“Parliament will be the master of its decisions, and we will not be supporting one faction at the expense of another. We will stand at the same distance from everyone.”
Opposition figures have stayed out of elections over the past 10 years, accusing executive authorities of meddling in the workings of parliament.
One of them, People’s Action Movement candidate Mohammad Musaed Al-Dossari, said he had been persuaded to stand again by the crown prince’s promises.
Sheikh Meshal’s speech “reassured” Kuwaitis and “encouraged the political groups and MPs who had been boycotting to return to run in the elections,” Al-Dossari said.
Thursday’s vote also comes after the country’s emir issued an amnesty last year for political opponents who had been tried on various charges.
Some 305 candidates, including 22 women, are competing for 50 seats in five constituencies. Parliament has been all-male since the only woman MP lost her seat in December 2020.
Women represent 51.2 percent of the 795,920 voters. About 70 percent of the population of around 4.2 million is made up of expatriates.
While the last elections were affected by anti-coronavirus measures, this time candidates have been able to open electoral offices and hold live hustings. Security services have stepped up their monitoring of vote-buying.
The election results are expected to be announced on Friday. The opposition, mostly Islamist politicians, won 24 seats out of 50 in the last polls.

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Cleric’s supporters again storm Baghdad’s government zone

Updated 28 September 2022

Cleric’s supporters again storm Baghdad’s government zone

  • Al-Sadr’s bloc won the most votes in parliamentary elections last October but he has been unable to form a majority government

BAGHDAD: Supporters of Iraq’s influential Shiite cleric Muqtada Al-Sadr again stormed Baghdad’s Green Zone government area Wednesday as the Iraqi parliament holds session on the resignation of its speaker.
Associated Press journalists saw those supporting Sadr waving flags as security forces gathered around them.
Al-Sadr’s bloc won the most votes in parliamentary elections last October but he has been unable to form a majority government. His followers stormed the parliament in late July to prevent their rivals from Iran-backed Shiite groups from forming the government.
With ensuing rallies, clashes with security forces, counter-rallies and a sit-in outside parliament, the government formation process has stalled.
Al-Sadr has now been calling for the dissolution of parliament and early elections and has been in a power struggle with his Iran-backed rivals since the vote.


At least 4 killed in Israeli raid in West Bank

Updated 28 September 2022

At least 4 killed in Israeli raid in West Bank

  • The Israeli army confirmed in a tweet that troops were “operating in Jenin”
  • The raids have sparked clashes that have killed dozens of Palestinians, including fighters

JENIN: An Israeli raid targeting alleged militants in a West Bank flashpoint killed four Palestinians Wednesday, including the brother of a man blamed for a deadly attack in Tel Aviv.
The violence was the latest to hit Jenin, in the north of the Israeli-occupied West Bank, an area that has seen near daily clashes between Israeli troops and Palestinian gunmen since an escalation that began in March.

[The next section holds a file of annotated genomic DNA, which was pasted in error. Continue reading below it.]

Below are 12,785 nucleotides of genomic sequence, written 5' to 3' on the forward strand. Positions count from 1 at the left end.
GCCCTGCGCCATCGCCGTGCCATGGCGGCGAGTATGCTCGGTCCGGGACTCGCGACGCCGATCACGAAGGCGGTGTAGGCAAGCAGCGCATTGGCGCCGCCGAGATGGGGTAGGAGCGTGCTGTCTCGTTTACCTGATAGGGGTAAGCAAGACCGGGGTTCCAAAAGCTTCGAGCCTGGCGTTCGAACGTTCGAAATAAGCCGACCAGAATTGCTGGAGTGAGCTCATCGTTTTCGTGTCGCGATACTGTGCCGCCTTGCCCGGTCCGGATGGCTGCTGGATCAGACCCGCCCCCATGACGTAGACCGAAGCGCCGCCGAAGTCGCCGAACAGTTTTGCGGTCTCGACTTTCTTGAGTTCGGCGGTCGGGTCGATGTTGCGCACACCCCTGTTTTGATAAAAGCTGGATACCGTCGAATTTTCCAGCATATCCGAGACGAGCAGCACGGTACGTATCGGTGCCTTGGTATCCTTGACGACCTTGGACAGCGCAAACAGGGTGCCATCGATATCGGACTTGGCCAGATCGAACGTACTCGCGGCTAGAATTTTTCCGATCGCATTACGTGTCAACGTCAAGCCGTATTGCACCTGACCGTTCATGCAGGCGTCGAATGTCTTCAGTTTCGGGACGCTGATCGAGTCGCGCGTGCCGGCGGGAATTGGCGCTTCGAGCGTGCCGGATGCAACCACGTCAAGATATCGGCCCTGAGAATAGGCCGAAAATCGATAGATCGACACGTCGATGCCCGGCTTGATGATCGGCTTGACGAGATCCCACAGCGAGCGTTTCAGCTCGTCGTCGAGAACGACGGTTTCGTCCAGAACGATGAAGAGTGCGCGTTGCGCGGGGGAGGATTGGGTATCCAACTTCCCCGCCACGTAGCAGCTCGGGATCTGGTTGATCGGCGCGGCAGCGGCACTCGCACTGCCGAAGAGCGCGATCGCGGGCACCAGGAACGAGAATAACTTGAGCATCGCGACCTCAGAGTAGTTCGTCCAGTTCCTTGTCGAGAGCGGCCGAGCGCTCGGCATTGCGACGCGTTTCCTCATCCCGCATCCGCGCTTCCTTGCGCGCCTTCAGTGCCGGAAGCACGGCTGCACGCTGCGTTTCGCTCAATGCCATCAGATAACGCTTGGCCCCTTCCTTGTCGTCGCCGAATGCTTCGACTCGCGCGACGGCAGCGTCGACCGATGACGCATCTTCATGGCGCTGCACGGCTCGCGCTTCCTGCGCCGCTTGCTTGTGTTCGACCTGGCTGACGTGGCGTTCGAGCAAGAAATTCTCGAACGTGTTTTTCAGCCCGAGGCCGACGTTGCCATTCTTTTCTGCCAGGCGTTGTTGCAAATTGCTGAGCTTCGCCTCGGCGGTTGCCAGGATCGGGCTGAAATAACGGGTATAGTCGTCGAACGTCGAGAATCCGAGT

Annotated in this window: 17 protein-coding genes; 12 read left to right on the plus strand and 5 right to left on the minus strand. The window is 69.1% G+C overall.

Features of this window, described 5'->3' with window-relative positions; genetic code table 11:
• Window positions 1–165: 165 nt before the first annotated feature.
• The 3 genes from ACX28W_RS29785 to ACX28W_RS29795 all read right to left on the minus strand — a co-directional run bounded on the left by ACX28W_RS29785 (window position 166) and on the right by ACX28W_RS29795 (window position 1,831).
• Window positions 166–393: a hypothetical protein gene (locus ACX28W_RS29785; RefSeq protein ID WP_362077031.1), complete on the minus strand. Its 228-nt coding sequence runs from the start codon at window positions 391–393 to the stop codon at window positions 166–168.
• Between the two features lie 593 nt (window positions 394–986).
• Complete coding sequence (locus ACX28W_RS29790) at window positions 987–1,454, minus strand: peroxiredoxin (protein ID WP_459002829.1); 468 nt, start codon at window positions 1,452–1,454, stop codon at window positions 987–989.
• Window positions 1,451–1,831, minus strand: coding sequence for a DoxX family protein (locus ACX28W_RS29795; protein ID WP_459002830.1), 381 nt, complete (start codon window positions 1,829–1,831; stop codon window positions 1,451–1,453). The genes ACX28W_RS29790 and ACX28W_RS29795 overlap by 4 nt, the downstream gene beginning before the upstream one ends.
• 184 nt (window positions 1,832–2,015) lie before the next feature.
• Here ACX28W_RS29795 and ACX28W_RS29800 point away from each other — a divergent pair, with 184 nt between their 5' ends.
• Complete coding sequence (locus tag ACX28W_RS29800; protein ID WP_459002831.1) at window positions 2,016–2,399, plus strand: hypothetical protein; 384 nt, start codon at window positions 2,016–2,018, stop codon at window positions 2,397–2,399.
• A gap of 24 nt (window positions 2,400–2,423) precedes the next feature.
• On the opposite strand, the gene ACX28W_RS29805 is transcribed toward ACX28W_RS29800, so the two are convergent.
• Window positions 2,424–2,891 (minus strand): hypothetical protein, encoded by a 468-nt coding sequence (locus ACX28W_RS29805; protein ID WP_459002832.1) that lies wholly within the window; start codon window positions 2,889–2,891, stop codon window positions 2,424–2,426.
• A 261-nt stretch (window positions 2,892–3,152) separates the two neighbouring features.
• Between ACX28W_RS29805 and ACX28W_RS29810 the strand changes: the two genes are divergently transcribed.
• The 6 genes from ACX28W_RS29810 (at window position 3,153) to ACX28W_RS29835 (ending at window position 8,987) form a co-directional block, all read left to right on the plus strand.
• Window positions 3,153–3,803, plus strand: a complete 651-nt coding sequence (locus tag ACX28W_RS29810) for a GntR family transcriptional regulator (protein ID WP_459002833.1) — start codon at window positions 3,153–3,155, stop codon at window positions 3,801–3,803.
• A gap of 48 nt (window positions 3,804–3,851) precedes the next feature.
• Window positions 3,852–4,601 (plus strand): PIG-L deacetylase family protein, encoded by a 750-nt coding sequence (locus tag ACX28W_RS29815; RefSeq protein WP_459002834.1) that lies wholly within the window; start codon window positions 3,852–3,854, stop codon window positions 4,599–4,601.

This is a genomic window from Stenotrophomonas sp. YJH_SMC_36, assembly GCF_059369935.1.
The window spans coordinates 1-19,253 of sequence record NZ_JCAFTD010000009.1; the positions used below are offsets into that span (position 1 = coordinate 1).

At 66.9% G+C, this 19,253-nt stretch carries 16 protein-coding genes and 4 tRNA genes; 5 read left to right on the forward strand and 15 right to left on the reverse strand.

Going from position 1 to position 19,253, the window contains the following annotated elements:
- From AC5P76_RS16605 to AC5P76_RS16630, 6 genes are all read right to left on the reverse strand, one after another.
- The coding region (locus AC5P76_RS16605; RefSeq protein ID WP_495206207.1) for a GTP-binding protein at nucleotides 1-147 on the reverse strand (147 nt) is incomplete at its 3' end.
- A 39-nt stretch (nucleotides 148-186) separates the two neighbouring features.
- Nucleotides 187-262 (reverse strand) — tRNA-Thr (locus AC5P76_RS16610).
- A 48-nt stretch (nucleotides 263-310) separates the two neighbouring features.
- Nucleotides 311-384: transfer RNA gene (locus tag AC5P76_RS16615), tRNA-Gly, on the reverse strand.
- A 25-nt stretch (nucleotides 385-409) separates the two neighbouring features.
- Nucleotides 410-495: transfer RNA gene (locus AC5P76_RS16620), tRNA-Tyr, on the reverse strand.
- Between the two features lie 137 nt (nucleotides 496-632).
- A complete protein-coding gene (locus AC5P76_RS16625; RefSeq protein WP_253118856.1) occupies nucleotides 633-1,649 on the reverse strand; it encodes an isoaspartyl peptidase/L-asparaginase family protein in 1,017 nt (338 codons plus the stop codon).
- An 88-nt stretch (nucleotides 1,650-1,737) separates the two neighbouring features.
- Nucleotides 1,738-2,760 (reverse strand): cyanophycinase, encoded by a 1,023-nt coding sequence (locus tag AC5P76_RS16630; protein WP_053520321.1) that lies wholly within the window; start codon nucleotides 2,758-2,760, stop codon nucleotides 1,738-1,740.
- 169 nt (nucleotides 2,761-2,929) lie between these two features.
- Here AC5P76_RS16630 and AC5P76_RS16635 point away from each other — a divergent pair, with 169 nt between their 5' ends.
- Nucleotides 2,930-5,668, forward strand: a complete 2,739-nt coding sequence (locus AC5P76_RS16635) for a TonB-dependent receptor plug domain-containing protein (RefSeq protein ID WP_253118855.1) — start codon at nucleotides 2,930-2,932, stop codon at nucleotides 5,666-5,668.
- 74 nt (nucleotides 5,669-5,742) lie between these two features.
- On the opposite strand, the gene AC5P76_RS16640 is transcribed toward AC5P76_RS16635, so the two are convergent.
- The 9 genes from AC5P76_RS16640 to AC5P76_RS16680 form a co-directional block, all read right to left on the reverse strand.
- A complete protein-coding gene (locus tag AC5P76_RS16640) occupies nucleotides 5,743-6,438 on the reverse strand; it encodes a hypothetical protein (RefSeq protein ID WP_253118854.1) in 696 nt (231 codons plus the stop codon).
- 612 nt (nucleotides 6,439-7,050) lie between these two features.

The Palestinian health ministry recorded four dead and 44 wounded by live fire in the latest Israeli operation.
Among them was Abed Hazem, whose brother Raad was named as the killer of three Israelis in a shooting spree in Tel Aviv’s busy nightlife district in April.
Raad Hazem was shot dead after a massive Israeli manhunt. Israeli forces have been pursuing Abed and Raad’s father Fathi for months.
The army only immediately confirmed two deaths during an operation it said targeted “two suspects involved in a number of recent shooting attacks.”
“While surrounding the residence in which both suspects were located, an explosive device detonated and the suspects opened fire toward the security forces. The security forces fired back according to standard operating procedures and the two suspects were both killed,” the army statement said, confirming Hazem as one of the men killed.
Since March, Israel has launched hundreds of operations in the northern West Bank, including in Jenin and nearby Nablus, in pursuit of alleged militants.
The raids have sparked clashes that have killed dozens of Palestinians, including fighters.
Israel has occupied the West Bank since the Six-Day War of 1967 but parts of the territory are nominally controlled by the Palestinian Authority, in accordance with terms set out in the 1994 Oslo peace accords.
Analysts have warned that the dramatic rise in Israeli West Bank raids is further weakening the unpopular Palestinian Authority, with Palestinians increasingly condemning president Mahmud Abbas’s administration for its security cooperation with Israel.
Following the latest Jenin unrest, Abbas’s spokesman, Nabil Abu Rudeina, accused Israel of “tampering with security and stability through pursuing a policy of escalation,” in a statement published by the official Palestinian news agency, Wafa.
Israel has demanded that the PA security forces do more to crack down on alleged militants, and Prime Minister Yair Lapid vowed earlier this month that he would “not hesitate to act in any place that the Palestinian Authority does not maintain order.”
Israel is on high alert over the Jewish holidays, which began Sunday with New Year, or Rosh Hashana, and continue Tuesday with Yom Kippur, the most sacred day of the Jewish calendar.